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Texas’ Hinojosa meets with Obama to discuss immigration reform

By Raul de la Cruz
Rio Grande Guardian

SAN JUAN, TX – The chairman of the Congressional Hispanic Caucus says immigration reform must include a pathway to earned citizenship for the millions of undocumented immigrants that now call the U.S. home.

U.S. Rep. Rubén Hinojosa, D-Mercedes, Texas, made his views known after he and other CHC members visited President Obama on Friday. The White House later announced Obama will unveil his immigration reform plans at an event in Las Vegas, Nevada, on Tuesday.

“The Congressional Hispanic Caucus has been at the forefront of this issue from the beginning and we will continue to lead until the day we can stand next to the President at a ceremony to sign a Comprehensive Immigration Reform bill into law,” Hinojosa said.

“At this meeting (with Obama) and through our nine principles of immigration reform, we have made it crystal clear that any bill that does not include a pathway to earned citizenship will not have our support. In the next few weeks and months, the CHC will remain committed to CIR and dedicate all our efforts to ensure legislation will make it to President Obama’s desk.”

According to news reports, Obama told CHC members at the meeting that CIR would be a “top priority” in his second term.

“The President was pleased to hear from CHC members and noted that they share the same vision, including that any legislation must include a path to earned citizenship,” the White House statement said. “The President further noted that there is no excuse for stalling or delay.”

Friday’s developments have thrilled La Unión del Pueblo Entero, which advocates for undocumented immigrants and colonia residents in the Rio Grande Valley.

“We want to make sure that CIR includes legalization and a pathway to citizenship for as many of the 11 million undocumented Americans that contribute to the greatness of our nation,” said LUPE spokesman John Michael-Torres.

“This is central to our struggle. There are already ‘immigration reform’ proposals that would make citizenship next to impossible, and others that would bar immigrants without papers from citizenship for life.”

Torres said LUPE will “redouble” its advocacy work on immigration reform in the coming weeks. He said that on Feb. 22, LUPE members will be traveling to Austin for a march for CIR that includes a pathway to citizenship. “Let’s get ready to make CIR a reality. Si se puede,” Torres said.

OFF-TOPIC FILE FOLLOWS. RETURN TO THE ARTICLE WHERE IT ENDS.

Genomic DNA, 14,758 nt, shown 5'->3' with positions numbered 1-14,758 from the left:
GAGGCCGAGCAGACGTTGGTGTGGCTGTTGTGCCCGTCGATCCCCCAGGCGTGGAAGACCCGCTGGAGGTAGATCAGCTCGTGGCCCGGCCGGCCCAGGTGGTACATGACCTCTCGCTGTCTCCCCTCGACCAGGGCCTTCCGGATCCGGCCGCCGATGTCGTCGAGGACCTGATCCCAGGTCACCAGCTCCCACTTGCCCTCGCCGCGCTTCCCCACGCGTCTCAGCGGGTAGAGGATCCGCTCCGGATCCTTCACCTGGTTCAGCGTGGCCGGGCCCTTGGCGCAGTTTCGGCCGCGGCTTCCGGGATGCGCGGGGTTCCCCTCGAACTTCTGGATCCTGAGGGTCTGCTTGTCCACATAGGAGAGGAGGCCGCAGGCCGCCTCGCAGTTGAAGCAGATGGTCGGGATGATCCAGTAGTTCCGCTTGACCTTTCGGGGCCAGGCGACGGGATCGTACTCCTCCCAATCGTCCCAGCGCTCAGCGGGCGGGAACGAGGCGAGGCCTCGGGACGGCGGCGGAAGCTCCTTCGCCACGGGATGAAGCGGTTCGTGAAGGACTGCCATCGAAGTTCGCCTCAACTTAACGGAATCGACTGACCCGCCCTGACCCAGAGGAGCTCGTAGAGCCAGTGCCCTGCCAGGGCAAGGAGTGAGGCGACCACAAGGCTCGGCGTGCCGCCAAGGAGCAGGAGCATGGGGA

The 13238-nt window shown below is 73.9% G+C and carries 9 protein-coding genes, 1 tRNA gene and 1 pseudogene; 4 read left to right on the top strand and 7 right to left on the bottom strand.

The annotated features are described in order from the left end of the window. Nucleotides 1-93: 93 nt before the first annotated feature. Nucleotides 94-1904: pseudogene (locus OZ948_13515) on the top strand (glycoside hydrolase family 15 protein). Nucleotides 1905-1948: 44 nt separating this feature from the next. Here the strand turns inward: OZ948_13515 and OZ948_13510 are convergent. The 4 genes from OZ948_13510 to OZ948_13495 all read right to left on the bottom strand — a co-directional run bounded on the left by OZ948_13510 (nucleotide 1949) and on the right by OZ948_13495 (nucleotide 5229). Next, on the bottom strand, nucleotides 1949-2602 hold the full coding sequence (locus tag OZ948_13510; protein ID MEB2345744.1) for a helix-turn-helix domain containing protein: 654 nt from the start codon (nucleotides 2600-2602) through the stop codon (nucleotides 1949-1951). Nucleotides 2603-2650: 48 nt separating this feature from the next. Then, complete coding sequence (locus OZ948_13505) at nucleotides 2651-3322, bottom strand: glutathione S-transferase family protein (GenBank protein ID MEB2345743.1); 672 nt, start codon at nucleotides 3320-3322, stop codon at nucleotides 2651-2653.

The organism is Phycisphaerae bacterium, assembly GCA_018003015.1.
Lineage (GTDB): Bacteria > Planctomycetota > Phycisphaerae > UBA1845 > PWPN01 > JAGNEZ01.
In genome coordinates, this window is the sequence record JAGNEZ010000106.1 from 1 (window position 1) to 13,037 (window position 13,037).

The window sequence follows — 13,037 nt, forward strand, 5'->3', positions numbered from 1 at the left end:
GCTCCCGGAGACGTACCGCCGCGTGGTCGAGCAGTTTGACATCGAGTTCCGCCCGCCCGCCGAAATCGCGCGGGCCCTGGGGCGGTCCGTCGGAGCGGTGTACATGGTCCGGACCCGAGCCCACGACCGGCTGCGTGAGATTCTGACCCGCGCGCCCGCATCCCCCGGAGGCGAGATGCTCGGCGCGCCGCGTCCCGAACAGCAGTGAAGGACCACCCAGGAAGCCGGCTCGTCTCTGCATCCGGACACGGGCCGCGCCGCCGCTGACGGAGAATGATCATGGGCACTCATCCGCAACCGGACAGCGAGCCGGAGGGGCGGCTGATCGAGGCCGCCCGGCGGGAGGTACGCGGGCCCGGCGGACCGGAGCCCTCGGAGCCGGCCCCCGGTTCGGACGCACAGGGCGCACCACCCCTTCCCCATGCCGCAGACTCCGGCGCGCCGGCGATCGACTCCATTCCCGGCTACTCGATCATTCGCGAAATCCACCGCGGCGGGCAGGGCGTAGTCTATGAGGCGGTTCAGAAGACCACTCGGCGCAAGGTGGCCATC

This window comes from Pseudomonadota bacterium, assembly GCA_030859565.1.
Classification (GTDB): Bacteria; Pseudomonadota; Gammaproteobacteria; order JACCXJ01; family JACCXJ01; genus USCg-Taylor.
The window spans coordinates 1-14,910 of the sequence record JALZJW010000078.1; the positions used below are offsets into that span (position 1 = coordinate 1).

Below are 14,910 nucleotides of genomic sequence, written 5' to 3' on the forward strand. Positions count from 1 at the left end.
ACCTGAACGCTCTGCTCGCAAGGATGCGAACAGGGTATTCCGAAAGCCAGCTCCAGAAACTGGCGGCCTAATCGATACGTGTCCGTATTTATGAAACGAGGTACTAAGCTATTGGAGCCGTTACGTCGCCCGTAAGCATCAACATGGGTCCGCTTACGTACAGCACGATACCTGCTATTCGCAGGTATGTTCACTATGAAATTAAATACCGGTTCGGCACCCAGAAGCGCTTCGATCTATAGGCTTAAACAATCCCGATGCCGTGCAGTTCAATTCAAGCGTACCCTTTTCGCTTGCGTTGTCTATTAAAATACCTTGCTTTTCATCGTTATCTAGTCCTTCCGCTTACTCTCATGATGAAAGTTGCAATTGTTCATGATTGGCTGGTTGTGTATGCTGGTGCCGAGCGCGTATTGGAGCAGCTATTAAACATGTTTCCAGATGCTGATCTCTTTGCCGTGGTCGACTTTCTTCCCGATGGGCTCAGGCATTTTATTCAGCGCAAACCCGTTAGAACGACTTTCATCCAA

In addition to Hinojosa, the CHC leader who met with Obama Friday were Reps. Ben Ray Lujan, D-New Mexico, Linda Sanchez, D-Calif. Michelle Lujan Grisham, D-New Mexico, Luis Gutierrez, D-Illinois, and Xavier Becerra, D-Calif. U.S. Sen. Bob Menendez, D-New Jersey, also attended.

Hinojosa said the CHC leadership reiterated its nine principles of immigration reform and reaffirmed its commitment to leading the charge to work for solutions that serve the interests of all Americans.

“The President reiterated his commitment to passing comprehensive immigration reform and shared that this is his top legislative priority. In our meeting it was evident we share a common vision and principles. We discussed how we can collectively work to get the bill through Congress in a bipartisan manner,” the CHC said.

Lujan, first vice chair of the CHC, said he appreciated Obama meeting to discuss the “shared goal” of passing comprehensive immigration reform that encompasses the principals we have endorsed. Lujan said: “Comprehensive reform that is fair, tough, and practical will strengthen our economy, keep our country safe, and reflect the contributions immigrants make to our communities every day.”

Lujan said there is a growing coalition – from the high tech sector to law enforcement, from the agricultural sector to the faith community – that is calling for action. “Americans are coming together on this issue and it is time for Congress to come together to act. President Obama has made it clear that comprehensive immigration reform is a top priority, and I look forward to working with him to make this goal a reality.”

Sanchez is second vice chair of the CHC. “Today’s meeting is a very positive step as we work towards achieving comprehensive immigration reform,” Sanchez said. “I applaud President Obama for making immigration reform a top priority in his second term, and I am pleased that he is making the Congressional Hispanic Caucus an integral part in finding common sense solutions to our broken immigration system.”

Sanchez said Congress can no longer…

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